EU data privacy changes – is your business ready?

Paul McEvatt
By , - Information Security

In March this year, hackers broke into the computer networks of some of America’s most prestigious law firms including Cravath Swaine & Moore LLP and Weil Gotshal & Manges LLP, both of which represent some of the biggest companies in the world.

The Wall Street Journal, who broke the news, reported hackers usually steal large amounts of data and then analyse it to see how it can be used. Personally identifiable information has a much longer shelf life than credit cards for cyber-criminals. This is because information rarely changes and it’s also easy to see how information stolen from a legal firm could be used to disrupt merger and acquisition activities or sold at a premium.

And while most firms will go to lengths to keep any cyber-breach a secret, the real issue is that many companies don’t realise their systems have been compromised until it’s too late.

As such, there is still uncertainty as to whether the information will be used for insider trading – a worrying thought.

Can data regulation help?

While law firms are reluctant to publicly identify themselves, soon they will have to admit to data breaches whether they like it or not. This is due to the EU General Data Protection Regulation that will come into effect in 2018. The new regulations will require any business in the EU to report a breach to their Data Protection Authority within 72 hours of becoming aware of it. This should encourage more companies to consider their security controls with more stringent security practices applied to sensitive company data.

Businesses should also provide advice and guidance on the interpretation and protection required to meet the new harmonised data protection requirements. Larger ICO fines and increased awareness should create a much better understanding what data they hold, its value to the business and the controls required to protect these assets.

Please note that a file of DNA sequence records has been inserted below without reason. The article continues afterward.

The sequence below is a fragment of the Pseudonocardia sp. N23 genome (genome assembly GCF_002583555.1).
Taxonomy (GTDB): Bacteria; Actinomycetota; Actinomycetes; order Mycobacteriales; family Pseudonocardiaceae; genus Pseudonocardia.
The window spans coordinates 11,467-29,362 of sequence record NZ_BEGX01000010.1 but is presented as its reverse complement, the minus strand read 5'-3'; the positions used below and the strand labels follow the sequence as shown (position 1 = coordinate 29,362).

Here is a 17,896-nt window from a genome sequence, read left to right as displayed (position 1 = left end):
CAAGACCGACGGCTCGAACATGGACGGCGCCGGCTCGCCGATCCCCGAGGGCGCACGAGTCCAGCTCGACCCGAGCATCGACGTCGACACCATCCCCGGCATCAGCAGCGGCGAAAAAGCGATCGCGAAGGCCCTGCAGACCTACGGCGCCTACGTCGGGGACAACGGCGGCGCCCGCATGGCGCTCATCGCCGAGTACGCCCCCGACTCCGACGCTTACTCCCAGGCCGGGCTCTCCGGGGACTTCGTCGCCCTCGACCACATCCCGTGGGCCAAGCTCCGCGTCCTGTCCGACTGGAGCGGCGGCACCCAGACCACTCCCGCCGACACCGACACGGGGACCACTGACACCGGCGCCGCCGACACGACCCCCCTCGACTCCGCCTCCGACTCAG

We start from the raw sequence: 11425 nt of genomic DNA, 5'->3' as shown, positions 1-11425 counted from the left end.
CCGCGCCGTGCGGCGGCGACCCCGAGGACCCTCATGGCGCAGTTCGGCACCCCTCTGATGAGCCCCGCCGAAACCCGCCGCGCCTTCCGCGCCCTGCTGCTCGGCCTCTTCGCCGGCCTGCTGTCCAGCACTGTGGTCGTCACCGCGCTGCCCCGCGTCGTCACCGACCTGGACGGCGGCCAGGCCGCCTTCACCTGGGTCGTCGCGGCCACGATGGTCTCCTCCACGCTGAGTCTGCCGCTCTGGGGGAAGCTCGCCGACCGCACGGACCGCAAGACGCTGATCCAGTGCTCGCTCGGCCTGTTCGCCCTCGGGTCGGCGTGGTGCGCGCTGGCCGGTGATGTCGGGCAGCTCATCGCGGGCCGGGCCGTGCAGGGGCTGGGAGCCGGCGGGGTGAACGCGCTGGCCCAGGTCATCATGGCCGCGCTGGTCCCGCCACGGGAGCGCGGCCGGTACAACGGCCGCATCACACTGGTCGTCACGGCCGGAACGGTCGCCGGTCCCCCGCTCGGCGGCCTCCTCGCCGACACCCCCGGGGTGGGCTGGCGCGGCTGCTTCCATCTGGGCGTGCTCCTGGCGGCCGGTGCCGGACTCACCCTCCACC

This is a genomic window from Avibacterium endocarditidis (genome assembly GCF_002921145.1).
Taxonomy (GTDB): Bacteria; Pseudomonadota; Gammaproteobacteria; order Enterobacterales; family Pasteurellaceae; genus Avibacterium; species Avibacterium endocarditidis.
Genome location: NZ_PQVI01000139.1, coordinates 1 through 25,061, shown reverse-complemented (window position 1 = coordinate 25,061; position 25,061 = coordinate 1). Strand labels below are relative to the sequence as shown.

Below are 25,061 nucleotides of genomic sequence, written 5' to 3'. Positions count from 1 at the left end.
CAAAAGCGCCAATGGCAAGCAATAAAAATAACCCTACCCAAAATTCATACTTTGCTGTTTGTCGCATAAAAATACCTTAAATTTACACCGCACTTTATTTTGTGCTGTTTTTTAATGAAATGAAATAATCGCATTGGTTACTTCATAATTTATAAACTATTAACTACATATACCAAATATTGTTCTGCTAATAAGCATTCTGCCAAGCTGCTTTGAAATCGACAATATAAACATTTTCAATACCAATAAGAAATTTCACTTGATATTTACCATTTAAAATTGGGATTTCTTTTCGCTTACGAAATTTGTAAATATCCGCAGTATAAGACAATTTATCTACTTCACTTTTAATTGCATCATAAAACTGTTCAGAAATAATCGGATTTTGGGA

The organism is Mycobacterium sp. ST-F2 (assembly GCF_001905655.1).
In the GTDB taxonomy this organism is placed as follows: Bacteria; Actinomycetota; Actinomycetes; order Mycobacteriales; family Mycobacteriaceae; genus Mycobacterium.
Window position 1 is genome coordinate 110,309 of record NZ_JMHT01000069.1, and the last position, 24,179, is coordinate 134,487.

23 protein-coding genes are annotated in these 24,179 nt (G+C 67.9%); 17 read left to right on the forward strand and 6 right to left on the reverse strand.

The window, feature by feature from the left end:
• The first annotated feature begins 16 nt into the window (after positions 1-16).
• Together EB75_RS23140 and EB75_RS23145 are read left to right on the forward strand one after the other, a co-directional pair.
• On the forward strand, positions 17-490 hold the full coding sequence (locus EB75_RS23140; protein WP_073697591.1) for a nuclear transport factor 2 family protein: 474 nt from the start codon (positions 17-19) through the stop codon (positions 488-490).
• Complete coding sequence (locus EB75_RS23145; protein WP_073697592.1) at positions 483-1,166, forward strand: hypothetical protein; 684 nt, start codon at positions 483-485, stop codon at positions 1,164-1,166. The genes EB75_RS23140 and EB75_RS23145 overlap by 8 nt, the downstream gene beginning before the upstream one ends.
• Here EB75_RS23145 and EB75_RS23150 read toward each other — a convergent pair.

But is this enough?

In a word, no. It will never be enough. It’s often said cyber security is an arms race but it’s true the threat landscape is constantly evolving, and therefore, so should defences and mind-set.

Cybercriminals can misuse data obtained through extortion, identity theft or gaining access to networks using social engineering tactics. While many attacks might be due systems not being secured correctly, others are the result of skilled, determined attackers.

We can only expect cyber-criminals to increasingly target industries that hold vast amounts of personal data like legal, education and healthcare sectors.

This means the industry needs to continually keep pace with the threat landscape by innovating and bringing to market capable defences, and organisations need to implement them. Many organisations will find they cannot do this alone and will seek to use Virtual or advanced iSOC’s to augment their existing Security personnel.

So what now?

Businesses should share threat intelligence and information with other companies, especially those in the same sector. This doesn’t mean sharing intimate details of a company’s security ecosystem, but instead sharing insight on how threats have been found and defended against. The UK Government CiSP initiative a great starting point for businesses to share and leverage threat intelligence and has specific special interest groups by sector. Fujitsu are active members of CiSP and the Government CERT UK Fusion cell as we see the importance of sharing within the cyber security community and in turn helping to protect UK PLC.

Organisations also need to take a proactive approach, they must be prepared to hunt for threats in their logs and to spot, react and defend against a breach quickly. Complimenting traditional security with next-gen threat monitoring, user behaviour and SIEM services alongside good security personnel will go a long way to deterring cyber-criminals. This should always be partnered with an effective incident response programme with regular crisis communication exercises ran in preparation for a real life cyber-attack

Finally, businesses should consider security education as part of a company’s training schedule. Each employee has their part to play in keeping assets safe so it is vital that security training and empowerment occurs from the top down.

Find out more about Fujitsu’s ‘Secure Thinking’ solutions and services offering.

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